Since these contracts internalize the positive externalities that exist between the recorded music market and the ancillary markets, it should be profit-enhancing for both record labels and artists to strike such deals. However, very few equity deals have been signed in the music market so far. In this paper we argue that artists who currently have a recording contract, or who have had one in the past, are reluctant to sign a degree deal because they fear their bargaining power will be weaker in income-sharing with their record label. Using a representative survey of professional musicians in France, we provide empirical evidence that past contractual experience with a record label does indeed reduce the incentives to sign a degree deal. Moreover, the more artists perform on stage, the more reluctant they are enter into degree deals. In exchange, the labels undertake to fund and manage these activities and to develop new opportunities for the artists. Gayer and Shy , Curien and Moreau and Dewenter et al. For an artist, releasing an album with a record label is a necessary condition to obtain radio airplay and to benefit from marketing expenses.
If your career is hitting the point where a serious contract is on the table, please read this and get a good lawyer. First, let me give every artist and manager a quick primer on what a degree deal is. The deal is not new. But in the last few years deals have become common place.
360 record deals are a bit controversial
The company agrees to provide financial and other support for the artist, including direct advances as well as support in marketing, promotion, touring and other areas. In turn, the artist agrees to give the company a percentage of an increased number of their revenue streams, often including digital and online sales, live performance, merchandise, endorsement deals and songwriting royalties. This business arrangement is an alternative to the traditional recording contract.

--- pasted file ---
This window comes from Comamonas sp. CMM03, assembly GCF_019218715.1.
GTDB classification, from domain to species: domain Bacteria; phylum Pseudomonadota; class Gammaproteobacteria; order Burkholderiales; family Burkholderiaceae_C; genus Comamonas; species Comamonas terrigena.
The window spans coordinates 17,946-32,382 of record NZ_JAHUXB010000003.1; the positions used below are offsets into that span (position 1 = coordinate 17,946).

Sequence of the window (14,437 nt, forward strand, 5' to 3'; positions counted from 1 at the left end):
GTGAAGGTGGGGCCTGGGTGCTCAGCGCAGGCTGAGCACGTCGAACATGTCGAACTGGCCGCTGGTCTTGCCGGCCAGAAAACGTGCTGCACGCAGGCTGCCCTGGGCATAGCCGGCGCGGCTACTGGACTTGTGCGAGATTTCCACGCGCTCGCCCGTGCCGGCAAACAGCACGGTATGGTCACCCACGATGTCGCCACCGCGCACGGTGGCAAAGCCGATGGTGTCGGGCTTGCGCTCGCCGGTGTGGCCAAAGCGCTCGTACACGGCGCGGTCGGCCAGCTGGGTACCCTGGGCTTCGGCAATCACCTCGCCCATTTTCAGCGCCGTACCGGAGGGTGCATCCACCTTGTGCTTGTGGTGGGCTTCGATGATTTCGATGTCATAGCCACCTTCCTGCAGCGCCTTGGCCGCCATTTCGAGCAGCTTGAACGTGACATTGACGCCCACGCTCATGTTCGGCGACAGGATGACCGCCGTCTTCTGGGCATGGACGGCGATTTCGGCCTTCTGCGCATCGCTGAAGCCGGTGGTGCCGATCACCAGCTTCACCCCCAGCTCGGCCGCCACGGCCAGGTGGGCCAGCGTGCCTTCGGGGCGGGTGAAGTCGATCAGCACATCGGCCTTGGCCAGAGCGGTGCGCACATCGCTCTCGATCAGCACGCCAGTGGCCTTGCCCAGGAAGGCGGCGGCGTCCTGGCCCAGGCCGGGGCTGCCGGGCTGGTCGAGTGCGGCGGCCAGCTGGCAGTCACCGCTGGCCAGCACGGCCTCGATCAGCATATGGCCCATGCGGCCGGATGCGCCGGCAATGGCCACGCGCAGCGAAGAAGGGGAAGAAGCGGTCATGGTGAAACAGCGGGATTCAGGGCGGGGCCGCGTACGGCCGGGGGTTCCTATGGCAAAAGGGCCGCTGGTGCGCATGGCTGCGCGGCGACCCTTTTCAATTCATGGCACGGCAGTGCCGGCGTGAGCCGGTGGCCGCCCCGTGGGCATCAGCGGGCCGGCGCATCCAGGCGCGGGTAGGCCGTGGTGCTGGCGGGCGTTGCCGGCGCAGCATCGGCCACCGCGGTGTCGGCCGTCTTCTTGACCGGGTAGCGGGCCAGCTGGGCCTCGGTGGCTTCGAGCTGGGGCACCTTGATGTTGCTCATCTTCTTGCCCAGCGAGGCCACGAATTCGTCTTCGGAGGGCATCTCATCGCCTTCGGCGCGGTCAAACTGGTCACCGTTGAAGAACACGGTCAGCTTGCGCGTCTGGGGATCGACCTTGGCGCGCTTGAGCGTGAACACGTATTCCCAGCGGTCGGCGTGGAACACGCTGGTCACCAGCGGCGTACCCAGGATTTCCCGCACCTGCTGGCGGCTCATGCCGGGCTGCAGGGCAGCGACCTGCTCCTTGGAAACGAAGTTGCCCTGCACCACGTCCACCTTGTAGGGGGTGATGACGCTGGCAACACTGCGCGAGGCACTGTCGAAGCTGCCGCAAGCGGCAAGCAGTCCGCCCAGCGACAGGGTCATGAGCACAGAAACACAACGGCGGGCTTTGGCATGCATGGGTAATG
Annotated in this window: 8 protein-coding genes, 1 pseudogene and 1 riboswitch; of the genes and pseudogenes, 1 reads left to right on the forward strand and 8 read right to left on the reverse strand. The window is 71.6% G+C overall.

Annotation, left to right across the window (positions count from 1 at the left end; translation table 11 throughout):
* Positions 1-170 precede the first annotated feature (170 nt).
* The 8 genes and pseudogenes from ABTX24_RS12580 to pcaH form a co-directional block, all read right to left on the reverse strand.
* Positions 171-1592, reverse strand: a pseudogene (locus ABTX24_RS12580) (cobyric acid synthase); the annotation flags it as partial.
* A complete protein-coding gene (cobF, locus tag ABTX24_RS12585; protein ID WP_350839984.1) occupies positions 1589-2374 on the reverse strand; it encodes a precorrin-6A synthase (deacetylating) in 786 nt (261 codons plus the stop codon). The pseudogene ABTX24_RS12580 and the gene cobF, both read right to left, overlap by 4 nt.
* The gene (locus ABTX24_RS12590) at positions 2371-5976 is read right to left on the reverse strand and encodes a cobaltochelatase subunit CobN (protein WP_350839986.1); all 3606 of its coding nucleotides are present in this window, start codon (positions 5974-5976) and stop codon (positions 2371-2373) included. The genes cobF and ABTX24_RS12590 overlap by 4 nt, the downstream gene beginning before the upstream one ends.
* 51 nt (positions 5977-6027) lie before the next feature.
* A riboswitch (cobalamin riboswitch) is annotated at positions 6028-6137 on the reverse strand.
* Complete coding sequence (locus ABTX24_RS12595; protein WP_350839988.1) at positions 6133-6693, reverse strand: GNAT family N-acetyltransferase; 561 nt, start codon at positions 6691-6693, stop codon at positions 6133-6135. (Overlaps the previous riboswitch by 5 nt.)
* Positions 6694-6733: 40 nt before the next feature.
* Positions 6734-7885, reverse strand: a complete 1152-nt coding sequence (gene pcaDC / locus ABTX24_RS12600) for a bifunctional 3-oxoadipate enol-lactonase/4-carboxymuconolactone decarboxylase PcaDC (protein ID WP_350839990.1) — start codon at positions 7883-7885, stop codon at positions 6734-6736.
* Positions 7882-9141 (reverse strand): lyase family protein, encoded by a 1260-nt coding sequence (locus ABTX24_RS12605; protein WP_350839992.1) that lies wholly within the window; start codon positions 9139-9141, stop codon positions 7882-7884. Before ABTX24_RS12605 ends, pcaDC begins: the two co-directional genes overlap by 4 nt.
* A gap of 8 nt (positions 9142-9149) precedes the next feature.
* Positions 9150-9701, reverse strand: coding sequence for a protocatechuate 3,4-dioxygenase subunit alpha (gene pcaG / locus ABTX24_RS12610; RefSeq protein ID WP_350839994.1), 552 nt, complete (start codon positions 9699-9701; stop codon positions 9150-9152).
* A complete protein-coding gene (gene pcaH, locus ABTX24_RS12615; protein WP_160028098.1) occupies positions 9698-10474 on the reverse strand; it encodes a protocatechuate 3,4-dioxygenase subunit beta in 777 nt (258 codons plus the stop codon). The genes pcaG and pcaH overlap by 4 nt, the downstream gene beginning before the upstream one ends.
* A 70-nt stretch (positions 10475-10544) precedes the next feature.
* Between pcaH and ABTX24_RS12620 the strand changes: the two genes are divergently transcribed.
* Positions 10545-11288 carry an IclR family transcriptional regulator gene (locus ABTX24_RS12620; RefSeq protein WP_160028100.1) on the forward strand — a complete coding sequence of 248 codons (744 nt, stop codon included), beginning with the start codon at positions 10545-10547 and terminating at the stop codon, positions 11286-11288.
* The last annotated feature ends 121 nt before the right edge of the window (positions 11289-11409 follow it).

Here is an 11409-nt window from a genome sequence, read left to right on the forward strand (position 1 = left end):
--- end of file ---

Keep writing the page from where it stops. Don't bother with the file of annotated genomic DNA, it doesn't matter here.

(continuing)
Music industry contracts that allow a record label to receive a percentage of the earnings from all a band's activities are referred to as deals. The arrangement is somewhat controversial. Other contracts simply pay a percentage from record sales or from money-making activities that the record label has a hand in. These deals have become increasingly common in major label contracts because sales of recorded music aren't as robust as they were years ago. This isn't to say that consumers aren't enjoying and spending their money on music, however. Artists' tours rake in significant revenues, and artists and bands make money through endorsements and merchandise. Radio and streaming services are alive and well. People just aren't purchasing records and CDs the way they used to. Also called "multiple rights deals," record labels typically receive a percentage of revenues under deals that would otherwise have been off-limits to them, including:.